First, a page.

Increase the District’s Revenue by Learning How Your City Calculates Square Footage
On a recent project involving the development of a residential apartment building, EH&A associates discovered that the school district was receiving considerably less development fees than they were entitled. The city staff had incorrectly removed the square footage for all internal corridors, stairways, laundry facilities, reception, as well as other shared spaces. Based on the original calculations from the city, the school fees would have been 23% lower than what they should have been when calculated according to education and government code. School districts are strongly encouraged to understand this calculation to maximize revenue generated in developer fees.
To mitigate the impact of increased enrollment resulting from residential development, school districts in California are authorized to levy school fees (EC 17620; GC 65995). The local planning department’s role is to calculate “the amount of the square footage within the perimeter of a residential structure…” (EC 65995(b)(1)). However, with new staff, lack of understanding of the intent of the statute and process oversight can negatively impact your district in in a lower calculation of the overall square footage. When this happens, the cause is generally that the city has taken the liberty of removing certain non-livable spaces in order to provide a square footage that captures the habitable space. Yet, this is NOT the calculation school districts should use to calculate developer fees. If the city uses a calculation based on “habitable” square footage, this number will likely be less than TOTAL square footage resulting in lower fees for the school district.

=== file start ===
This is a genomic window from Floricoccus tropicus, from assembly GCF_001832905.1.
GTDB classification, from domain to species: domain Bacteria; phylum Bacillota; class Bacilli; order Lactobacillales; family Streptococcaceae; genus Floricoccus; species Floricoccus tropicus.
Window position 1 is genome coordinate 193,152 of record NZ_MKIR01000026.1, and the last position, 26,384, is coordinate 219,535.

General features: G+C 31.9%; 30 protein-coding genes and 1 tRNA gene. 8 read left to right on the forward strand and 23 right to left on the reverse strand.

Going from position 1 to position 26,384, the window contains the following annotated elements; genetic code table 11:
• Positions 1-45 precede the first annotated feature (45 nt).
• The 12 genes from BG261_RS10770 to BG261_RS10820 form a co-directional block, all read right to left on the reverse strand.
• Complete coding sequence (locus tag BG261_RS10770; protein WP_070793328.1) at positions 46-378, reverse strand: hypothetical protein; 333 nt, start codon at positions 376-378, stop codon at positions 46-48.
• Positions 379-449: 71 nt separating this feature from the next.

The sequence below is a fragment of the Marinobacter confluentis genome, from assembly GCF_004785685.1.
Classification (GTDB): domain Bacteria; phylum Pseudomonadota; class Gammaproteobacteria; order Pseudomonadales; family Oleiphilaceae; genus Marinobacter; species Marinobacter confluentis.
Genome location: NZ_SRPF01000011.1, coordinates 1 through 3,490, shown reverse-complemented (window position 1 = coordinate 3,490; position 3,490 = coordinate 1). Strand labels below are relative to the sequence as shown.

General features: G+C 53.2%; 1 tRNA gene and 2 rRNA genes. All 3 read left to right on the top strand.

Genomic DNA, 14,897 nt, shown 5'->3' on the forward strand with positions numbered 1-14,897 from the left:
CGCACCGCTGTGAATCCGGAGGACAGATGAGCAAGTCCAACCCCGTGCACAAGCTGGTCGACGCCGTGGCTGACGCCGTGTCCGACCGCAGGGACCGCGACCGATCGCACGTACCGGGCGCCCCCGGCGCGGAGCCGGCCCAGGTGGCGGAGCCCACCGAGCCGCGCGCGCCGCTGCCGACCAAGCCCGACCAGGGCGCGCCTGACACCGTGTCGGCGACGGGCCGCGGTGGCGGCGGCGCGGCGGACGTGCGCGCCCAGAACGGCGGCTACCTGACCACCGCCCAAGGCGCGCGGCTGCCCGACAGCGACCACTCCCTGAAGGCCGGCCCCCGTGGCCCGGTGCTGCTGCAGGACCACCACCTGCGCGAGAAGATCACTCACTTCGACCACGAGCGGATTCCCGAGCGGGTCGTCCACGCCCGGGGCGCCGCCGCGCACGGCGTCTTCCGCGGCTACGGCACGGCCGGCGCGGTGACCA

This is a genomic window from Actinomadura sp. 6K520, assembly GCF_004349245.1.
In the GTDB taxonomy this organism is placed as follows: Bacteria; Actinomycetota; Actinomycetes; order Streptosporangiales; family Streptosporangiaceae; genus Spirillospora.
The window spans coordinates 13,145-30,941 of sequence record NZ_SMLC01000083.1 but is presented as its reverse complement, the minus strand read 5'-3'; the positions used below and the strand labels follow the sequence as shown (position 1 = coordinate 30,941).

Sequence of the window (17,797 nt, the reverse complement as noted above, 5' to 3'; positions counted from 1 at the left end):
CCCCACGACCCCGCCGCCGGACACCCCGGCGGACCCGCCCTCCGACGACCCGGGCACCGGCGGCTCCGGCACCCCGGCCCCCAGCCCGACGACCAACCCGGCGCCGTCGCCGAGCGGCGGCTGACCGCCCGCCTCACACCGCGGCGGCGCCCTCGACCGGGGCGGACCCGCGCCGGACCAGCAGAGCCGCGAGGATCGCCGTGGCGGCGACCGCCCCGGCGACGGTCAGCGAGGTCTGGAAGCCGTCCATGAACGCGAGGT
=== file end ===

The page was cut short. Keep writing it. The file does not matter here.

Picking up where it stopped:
EH&A recommends the following:
• First, review your internal process to ensure that it is structured in such a way to maximize the collection of school fees.
• Second, contact the appropriate city office(s) and ask to review their process for providing “the square footage within the perimeter of a residential structure…” to your districts.
For further reading on this topic from a legal perspective, see this opinion from the law firm Bowie, Arneson, Wiles & Giannone, with whom we collaborated on the specific project mentioned in this article. BAW&G News Alert Re Calculation of Square Footage for School Fees – 1.30.17